Authors: Lois Downey, David Au, J. Randall Curtis and Ruth A. Engelberg
Journal of Pain and Symptom Management, July 2013
Clinicians erred about patients’ wishes when patients did not want treatment
End of life discussions have the potential for reducing unwanted treatment, decreasing health care costs and improving quality of end of life care. Although many patients prefer end of life care focused on comfort rather than prolongation of life, a substantial minority prefer life-sustaining therapy regardless of the outcome. It is important that clinicians understand each patient’s preferences for end of life care.
A paired group of 196 patients with chronic obstructive pulmonary disease (COPD) and their 68 primary care physicians at two Veterans Affairs facilities in Washington state were evaluated. Each patient was asked to complete a survey including the following question regarding mechanical ventilation:
‘‘If you were in your current health and unable to breathe on your own, would you want to be on a breathing machine for a few days? There would be no guarantee that you would be able to come off the breathing machine and be able to breathe on your own.’’
The parallel clinician item question was:
‘‘In his current health, do you think [this patient] would want hospitalization in an ICU with shortterm mechanical ventilation with an uncertain chance of being extubated alive?’ ’
Regarding cardiopulmonary resuscitation (CPR), the patient question was:
‘‘CPR would consist of electric shocks to the heart, pumping on the chest, help with breathing and heart medications given through the veins. Possible side effects of CPR include broken ribs and memory loss. In your current health, would you want CPR if your heart were to stop beating?’’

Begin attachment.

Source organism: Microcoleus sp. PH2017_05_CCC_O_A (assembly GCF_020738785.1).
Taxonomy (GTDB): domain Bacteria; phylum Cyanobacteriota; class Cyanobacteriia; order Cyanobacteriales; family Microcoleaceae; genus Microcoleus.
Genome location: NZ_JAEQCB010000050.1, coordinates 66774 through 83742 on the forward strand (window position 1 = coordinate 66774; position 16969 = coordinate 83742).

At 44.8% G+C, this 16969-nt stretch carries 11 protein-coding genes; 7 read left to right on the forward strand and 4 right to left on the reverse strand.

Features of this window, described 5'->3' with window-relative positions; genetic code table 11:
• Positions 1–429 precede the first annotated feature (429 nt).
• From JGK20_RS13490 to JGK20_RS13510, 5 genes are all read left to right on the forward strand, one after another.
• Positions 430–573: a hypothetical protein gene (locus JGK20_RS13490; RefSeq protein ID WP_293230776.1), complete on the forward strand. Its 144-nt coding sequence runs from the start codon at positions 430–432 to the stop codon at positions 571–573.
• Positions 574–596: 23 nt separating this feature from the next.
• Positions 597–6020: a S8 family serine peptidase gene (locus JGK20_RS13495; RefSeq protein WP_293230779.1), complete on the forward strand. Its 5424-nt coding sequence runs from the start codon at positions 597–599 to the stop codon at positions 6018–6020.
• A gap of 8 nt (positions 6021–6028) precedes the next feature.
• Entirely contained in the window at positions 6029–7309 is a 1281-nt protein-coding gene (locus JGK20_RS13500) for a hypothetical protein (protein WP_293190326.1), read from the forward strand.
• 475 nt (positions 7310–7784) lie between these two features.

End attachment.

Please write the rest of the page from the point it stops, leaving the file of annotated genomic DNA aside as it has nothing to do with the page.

The clinician question was:
‘‘In his current health, do you think [this patient] would want CPR if he were to have a cardiac arrest?’’
Almost 85 percent of patients reported never having had a discussion about end of life treatment issues with their clinician, while more that 70 percent of the clinicians believed that they probably/definitely knew the patients’ general lifesustaining treatment preferences.
Paired patientclinician responses revealed many clinician errors in perception, with 39 percent in error about patients’ preferences regarding mechanical ventilation. Regarding preferences for CPR, 25 percent were in error. When errors were made, clinicians were more likely to believe their patients wanted lifesustaining treatment, while the patient reported that they did not.
Patients in this study were significantly more accepting of CPR than of mechanical ventilation. Other studies have shown that the chances of surviving CPR is considerably lower than survival after mechanical ventilation for an acute exacerbation of COPD. Furthermore, patients’ own estimates of their chances of surviving CPR are considerably higher than their clinicians’ estimates.
These results demonstrate that end of life discussions need to occur more frequently, recur over the course of the clinicianpatient relationship, include a focus on goals and consider preferences for specific treatments.